Vegan ‘Bolognese’ delivers satisfying, saucy and rich flavor
I’m not usually one for quote marks in recipe names, especially when it comes to plant-based versions of meat-focused dishes. You know, fried “chicken” sandwiches when the “chicken” is actually an oyster mushroom, that kind of thing. In recipes I’m developing for a new cookbook, I’m calling a whole selection of bacon-esque versions “crisps” for that very reason.
But sometimes you just can’t help it, such as when you’re cooking a sauce that is renowned for its use of multiple types of meat and for its long process, and you’re doing neither of those things, yet you still want to evoke the reference and feeling. You want to focus on vegetables, and you want to get dinner on the table quickly.
This fantastic recipe from Ella Mills’ latest cookbook is a radical departure from the Italian classic ragu Bolognese. It comes together quickly enough for a weeknight and gets its depth of flavor not from meat or from time, but from a smart combination of umamipacked ingredients: two types of mushrooms, two forms of tomato and soy sauce. To all you Italian purists out there, I know what you’re thinking.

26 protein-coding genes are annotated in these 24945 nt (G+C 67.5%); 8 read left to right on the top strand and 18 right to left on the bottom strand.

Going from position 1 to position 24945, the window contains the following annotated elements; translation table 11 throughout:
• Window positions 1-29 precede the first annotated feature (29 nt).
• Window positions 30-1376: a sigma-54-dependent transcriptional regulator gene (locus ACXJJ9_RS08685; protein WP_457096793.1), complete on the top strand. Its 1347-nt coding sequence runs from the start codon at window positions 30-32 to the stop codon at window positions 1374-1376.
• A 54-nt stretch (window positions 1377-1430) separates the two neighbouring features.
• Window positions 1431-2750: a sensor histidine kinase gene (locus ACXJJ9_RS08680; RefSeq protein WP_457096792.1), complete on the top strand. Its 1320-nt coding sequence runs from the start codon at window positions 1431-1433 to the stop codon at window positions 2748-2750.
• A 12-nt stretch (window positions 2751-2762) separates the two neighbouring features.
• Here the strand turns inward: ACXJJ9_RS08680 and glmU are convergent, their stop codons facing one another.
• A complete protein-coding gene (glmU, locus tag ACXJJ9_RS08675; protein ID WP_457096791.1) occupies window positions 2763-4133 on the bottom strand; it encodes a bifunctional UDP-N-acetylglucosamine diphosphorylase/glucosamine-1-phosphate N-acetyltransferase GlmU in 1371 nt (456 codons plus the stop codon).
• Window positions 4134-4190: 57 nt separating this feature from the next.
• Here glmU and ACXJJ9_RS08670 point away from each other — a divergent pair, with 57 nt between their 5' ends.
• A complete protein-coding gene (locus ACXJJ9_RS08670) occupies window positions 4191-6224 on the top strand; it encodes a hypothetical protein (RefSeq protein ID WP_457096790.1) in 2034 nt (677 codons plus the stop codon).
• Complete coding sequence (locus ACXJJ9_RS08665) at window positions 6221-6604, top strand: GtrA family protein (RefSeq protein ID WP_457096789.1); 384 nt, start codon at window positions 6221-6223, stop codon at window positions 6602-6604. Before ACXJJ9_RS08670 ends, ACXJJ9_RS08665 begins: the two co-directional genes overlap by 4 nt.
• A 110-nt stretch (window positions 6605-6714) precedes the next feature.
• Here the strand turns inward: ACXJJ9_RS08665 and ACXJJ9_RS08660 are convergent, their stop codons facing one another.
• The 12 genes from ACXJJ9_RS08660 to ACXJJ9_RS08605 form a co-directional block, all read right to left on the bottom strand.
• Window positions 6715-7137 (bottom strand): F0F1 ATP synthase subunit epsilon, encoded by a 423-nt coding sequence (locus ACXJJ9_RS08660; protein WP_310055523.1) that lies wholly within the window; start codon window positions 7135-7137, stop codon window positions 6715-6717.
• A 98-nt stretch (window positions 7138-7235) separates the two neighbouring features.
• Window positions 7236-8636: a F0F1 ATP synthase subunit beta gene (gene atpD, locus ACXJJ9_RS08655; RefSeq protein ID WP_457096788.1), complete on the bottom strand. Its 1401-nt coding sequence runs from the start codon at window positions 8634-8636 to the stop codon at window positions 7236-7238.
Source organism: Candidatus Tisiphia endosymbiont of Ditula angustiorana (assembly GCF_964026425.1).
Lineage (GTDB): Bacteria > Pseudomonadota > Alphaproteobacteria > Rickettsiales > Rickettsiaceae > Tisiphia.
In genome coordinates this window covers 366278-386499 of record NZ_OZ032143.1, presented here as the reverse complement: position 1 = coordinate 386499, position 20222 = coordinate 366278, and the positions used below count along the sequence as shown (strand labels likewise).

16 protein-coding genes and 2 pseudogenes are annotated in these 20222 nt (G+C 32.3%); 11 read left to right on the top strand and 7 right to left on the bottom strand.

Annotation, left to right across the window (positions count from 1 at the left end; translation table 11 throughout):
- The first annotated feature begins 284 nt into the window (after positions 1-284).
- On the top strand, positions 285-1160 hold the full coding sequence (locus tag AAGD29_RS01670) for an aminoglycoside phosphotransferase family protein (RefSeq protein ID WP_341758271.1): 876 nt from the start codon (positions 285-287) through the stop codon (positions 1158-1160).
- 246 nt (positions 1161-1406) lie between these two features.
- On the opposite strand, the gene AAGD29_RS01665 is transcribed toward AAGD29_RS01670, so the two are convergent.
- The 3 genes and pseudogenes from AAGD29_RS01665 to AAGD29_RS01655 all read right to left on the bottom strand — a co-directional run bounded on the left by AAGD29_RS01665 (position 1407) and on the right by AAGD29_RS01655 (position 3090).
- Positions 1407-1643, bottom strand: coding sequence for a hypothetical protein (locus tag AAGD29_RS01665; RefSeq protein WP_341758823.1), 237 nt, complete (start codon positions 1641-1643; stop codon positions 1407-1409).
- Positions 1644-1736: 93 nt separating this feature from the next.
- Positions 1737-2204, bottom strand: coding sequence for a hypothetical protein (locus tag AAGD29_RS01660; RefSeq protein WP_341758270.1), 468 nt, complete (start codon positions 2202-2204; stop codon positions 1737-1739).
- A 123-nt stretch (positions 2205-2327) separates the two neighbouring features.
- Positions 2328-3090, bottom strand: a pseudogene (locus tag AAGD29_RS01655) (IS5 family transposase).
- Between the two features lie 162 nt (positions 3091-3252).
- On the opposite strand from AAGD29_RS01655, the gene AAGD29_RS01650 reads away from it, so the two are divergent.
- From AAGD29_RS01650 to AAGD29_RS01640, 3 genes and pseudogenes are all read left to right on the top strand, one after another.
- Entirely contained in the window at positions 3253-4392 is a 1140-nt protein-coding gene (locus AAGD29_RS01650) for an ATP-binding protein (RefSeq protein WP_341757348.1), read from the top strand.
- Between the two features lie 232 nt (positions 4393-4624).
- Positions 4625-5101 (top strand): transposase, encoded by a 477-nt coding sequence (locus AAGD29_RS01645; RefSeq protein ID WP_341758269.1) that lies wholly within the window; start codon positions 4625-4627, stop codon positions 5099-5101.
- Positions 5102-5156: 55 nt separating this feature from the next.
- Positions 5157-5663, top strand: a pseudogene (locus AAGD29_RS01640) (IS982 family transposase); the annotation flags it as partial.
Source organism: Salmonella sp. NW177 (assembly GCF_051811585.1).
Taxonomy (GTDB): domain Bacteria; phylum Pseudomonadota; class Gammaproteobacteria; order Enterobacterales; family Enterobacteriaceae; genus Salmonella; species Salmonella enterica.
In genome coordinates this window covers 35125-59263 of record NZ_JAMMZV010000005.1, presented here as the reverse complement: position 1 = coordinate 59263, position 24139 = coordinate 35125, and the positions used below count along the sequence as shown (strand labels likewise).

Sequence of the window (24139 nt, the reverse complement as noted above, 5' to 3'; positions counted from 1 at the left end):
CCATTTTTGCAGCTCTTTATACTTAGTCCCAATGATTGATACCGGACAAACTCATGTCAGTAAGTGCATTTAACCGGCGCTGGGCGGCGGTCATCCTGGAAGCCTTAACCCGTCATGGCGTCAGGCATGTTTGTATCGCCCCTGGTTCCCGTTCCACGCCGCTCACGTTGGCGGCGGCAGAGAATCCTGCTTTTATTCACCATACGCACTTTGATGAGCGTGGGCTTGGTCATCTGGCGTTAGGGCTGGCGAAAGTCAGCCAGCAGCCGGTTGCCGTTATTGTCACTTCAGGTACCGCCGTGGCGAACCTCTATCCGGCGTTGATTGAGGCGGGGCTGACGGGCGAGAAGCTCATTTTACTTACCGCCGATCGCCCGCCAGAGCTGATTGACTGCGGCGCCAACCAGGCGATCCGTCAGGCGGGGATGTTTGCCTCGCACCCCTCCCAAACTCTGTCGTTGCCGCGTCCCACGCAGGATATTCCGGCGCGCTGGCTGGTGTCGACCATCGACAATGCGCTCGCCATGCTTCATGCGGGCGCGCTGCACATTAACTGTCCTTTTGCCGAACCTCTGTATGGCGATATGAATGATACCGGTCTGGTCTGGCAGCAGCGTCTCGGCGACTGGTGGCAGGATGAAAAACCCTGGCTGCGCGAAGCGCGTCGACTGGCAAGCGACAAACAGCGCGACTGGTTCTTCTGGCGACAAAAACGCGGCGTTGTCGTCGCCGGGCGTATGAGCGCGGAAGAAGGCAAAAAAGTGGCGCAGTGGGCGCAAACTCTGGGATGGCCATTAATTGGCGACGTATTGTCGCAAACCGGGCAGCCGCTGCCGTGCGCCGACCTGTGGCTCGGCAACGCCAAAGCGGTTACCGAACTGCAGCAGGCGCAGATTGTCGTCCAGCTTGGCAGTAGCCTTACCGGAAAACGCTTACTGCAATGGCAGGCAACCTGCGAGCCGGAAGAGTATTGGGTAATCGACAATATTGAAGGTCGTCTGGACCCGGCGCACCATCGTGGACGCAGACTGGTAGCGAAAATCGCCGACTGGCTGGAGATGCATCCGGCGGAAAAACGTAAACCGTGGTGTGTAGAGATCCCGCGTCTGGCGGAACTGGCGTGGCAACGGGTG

Here’s the thing: I don’t
eat the meats that are in the traditional Bolognese anymore, and yet I want something with that same vibe. So when I spied the recipe in “How to Go Plant-Based,” I gave it a whirl, and appreciated how dried porcinis and fried creminis, along with canned (or any precooked) lentils, gave me some of that same effect. I tossed the sauce with pasta, twirled my fork, and issued an audible sigh that communicated sheer comfort and satisfaction.
In her book, Mills uses the word Bolognese without any qualification, but I decided to give it the old quotationmark treatment. You can do either – or call it something else altogether if you’d like – but whatever way you go, I hope you make it. It’s that good.